Steve Roddick hadn’t planned to run for council, but two specific City of Whitehorse issues made him consider it.
“One was the tiny house development on Jarvis Street and (one was) the group home that was being built in Porter Creek,” Roddick told the News on Aug. 9, a day after announcing his run for council. “Watching how those stories unfolded and the conversations that happened at council, and in the paper, and people’s comments, it really made me feel like we need to work harder at building a community that’s for everyone.”
Roddick, 33, who’s on a leave from his job as acting senior analyst with the Yukon government, said he doesn’t think the negative comments that came out of discussions around those issues are reflective of the city.
That’s something else he said he’d like to address as a councillor — how the city can get feedback from a greater diversity of residents.
Right now, he said residents who are equally affected by council decisions are not supported in ways that allow them to participate equally.
Roddick said that during public hearings at council meetings, often no one shows up to speak, or the same handful of people show up to speak. It’s not representative, he said.
He said he’d like to see the city doing more of what it did with the Downtown Master Plan. The Downtown Residents Association (of which Roddick is a member) spoke with city staff about different ways of gathering feedback. This included a barbecue in south downtown, where there’s lots of social housing.
“I think a lot of people, when you ask what the city should focus on, have a hard time connecting city government to particular issues, which ties back to the lack of engagement between people who live here and the city administration,” he said.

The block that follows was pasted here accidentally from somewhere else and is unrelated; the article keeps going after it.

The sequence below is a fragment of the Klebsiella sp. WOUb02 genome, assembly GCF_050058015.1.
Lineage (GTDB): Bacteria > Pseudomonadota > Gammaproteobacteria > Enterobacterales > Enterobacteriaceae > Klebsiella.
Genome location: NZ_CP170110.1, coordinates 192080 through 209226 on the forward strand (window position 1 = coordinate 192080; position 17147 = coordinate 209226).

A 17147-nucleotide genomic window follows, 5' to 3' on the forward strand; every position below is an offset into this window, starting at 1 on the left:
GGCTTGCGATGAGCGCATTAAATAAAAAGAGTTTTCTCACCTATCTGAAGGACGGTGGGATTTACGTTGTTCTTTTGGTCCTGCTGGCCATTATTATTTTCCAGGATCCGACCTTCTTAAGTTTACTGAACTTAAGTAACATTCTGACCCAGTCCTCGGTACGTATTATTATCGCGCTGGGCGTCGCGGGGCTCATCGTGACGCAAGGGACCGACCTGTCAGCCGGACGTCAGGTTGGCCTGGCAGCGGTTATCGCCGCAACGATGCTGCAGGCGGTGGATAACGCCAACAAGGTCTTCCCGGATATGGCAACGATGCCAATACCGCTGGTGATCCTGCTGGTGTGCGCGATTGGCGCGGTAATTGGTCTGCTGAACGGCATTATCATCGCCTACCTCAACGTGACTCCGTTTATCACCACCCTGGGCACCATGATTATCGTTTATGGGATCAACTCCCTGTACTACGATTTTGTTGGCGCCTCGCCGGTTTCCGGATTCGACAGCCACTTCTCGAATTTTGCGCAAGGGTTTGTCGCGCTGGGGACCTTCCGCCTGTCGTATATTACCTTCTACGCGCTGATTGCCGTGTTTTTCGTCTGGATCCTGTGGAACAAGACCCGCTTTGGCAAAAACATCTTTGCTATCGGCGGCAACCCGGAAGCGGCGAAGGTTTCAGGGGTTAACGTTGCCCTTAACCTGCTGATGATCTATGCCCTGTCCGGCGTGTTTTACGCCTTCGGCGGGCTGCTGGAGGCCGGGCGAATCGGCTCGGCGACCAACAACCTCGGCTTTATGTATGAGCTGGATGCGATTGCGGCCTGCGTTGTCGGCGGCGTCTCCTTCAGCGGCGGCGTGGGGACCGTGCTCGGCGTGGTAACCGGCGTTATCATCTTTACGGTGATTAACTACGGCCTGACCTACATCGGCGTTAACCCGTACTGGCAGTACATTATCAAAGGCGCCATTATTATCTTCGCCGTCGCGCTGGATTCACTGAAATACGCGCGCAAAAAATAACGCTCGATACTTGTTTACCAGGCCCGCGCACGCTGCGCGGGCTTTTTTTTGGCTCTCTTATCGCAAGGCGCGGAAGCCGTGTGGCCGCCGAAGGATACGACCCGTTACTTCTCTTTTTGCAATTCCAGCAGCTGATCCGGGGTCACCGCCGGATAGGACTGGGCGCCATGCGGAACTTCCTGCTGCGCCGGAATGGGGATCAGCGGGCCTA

“The issue right now is that people don’t have a real relationship with our city government. I think people pay their parking tickets and they visit the CGC and they take out the trash and that’s, for a lot of people, the extent of their engagement with the city.”
High on his list of priorities though is housing.
Roddick, who grew up in the Yukon, said he’s spoken to a number of residents in the lead-up to announcing his bid. A common refrain is that housing is a challenge for people across the spectrum.
There are low vacancy and high rental rates, which makes it hard for renters. High housing prices make it difficult for both younger people who want to own and older people trying to remain in the communities they know.
He said there needs to be a better mix of residential housing development. Rather than making a decision to get a low-density build on the market because demand is high, he would want to look at how that kind of development could potentially impact the viability of future transit or commercial space.
“The longer view is something I’d want to bring,” he said.
“I think being progressive is being committed to working for change for the better and, for me, there’s two main elements of that I think. And one would be that the decisions we make today don’t shortchange the next generation.”
Contact Amy Kenny at firstname.lastname@example.org